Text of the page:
In the prevailing view about unwanted loneliness, the phenomenon is presented as a mostly individual problem, although reference is made to some social factors that may influence its presence, for example, in the group of older people. However, frequently, the structural and systemic nature of the problem of unwanted loneliness and relational isolation in complex, fragmented and liquid societies (in which profound transformations are taking place) is poorly identified. Family and community relations (a space in which gender, generational, functional and cultural diversity was supposedly managed) are insufficiently analysed, in a context of labour, residential and economic polarization and precariousness, territorial segregation and environmental emergency.
When assessing the phenomenon of loneliness of the elderly, the devaluation, stigmatization and disempowerment of this social group makes that, usually, rather than focusing on the problem of unwanted loneliness in itself and as it is experienced by people, we focus on the consequences of that loneliness in other areas of the person’s life, such as their material subsistence, physical security or health.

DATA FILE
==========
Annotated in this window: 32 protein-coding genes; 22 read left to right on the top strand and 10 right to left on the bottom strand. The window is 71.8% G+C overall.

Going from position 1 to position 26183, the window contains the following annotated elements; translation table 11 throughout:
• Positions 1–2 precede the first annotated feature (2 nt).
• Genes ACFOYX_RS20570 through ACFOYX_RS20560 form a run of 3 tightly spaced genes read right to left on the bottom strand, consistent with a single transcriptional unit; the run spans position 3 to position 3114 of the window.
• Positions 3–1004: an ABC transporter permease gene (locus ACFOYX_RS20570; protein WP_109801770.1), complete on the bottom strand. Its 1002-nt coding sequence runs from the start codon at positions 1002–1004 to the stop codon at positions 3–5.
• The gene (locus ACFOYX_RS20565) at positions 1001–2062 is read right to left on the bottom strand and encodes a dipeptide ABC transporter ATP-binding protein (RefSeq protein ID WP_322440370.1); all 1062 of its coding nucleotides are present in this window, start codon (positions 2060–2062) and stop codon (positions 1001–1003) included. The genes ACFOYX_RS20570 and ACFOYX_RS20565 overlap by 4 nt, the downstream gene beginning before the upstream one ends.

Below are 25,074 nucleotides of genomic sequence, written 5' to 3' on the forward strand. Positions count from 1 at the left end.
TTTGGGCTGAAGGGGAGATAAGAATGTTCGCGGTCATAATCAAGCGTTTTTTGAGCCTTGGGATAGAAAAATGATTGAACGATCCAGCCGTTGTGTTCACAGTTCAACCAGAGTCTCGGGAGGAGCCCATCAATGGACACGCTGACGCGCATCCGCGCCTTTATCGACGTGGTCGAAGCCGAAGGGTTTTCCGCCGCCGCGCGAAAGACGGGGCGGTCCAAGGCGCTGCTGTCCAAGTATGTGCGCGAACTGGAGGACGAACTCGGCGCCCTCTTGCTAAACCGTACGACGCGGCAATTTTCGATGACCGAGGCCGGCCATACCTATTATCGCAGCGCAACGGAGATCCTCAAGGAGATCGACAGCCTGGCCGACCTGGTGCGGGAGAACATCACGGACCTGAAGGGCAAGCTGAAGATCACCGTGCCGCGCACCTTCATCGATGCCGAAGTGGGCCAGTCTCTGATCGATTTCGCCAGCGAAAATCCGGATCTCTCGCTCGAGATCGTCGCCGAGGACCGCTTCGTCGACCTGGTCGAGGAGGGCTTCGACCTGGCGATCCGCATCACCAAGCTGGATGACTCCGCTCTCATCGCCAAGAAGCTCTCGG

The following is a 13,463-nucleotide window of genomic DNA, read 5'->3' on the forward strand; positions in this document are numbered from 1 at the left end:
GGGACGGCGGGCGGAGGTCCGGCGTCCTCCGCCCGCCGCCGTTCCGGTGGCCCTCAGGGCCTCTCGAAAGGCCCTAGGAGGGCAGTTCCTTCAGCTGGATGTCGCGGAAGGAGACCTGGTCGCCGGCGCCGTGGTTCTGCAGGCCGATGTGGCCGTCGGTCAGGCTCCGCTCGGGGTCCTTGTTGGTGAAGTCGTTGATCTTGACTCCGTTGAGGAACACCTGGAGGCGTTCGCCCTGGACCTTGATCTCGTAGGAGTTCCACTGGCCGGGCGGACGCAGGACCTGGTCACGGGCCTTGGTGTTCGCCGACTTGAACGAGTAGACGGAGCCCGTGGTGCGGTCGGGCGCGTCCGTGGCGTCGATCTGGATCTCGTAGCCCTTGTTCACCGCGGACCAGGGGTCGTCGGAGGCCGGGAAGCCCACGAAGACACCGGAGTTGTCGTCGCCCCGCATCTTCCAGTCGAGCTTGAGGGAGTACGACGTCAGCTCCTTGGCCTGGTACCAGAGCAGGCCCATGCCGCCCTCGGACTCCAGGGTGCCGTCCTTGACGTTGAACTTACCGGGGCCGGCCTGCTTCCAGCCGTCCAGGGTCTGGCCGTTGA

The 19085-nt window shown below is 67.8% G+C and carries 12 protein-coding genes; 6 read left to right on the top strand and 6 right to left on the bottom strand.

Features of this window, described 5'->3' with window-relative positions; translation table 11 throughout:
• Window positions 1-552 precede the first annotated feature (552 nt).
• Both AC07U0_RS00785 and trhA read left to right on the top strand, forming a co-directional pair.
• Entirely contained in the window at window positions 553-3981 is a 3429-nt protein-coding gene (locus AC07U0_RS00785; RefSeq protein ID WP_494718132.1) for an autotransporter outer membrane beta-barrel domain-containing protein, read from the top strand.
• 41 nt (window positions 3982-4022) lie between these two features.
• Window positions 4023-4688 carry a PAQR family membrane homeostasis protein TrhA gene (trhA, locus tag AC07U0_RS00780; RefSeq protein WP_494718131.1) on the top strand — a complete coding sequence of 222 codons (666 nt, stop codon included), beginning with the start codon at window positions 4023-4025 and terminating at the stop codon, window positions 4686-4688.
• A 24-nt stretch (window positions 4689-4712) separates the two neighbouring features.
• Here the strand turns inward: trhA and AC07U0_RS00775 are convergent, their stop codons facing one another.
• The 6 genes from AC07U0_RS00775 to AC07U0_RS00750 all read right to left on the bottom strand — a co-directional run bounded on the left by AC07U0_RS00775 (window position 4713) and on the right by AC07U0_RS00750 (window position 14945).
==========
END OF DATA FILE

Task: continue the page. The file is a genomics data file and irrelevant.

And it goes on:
Professional or voluntary interventions in relation to unwanted loneliness and relational isolation from the public sector or the third sector are presented as numerous and interesting, but also heterogeneous and immature. There is not sufficiently safe and shared evidence base on what works and what does not work.
The interventions that have acquired the greatest notoriety are, to a large extent, late and palliative interventions. For example, if an older person is accompanied by a volunteer, that does not necessarily modify in a real and sustainable way their situation of relational isolation or unwanted loneliness if it do not contribute (deliberately or unintentionally) to have that person build or rebuild significant primary relationships (weaker or stronger).
It is necessary to promote initiatives of technical, technological and social innovation that seek to explore the possibilities of a preventive and ecological intervention, understood as one that attempts to rise upstream in the problem and act on a larger scale and to a greater extent when the problem has not emerged and when the people who could present the problem have capacities, resources, assets and links that, if they are cared for and empowered, can become powerful protective factors against the risk of unwanted loneliness and relational isolation.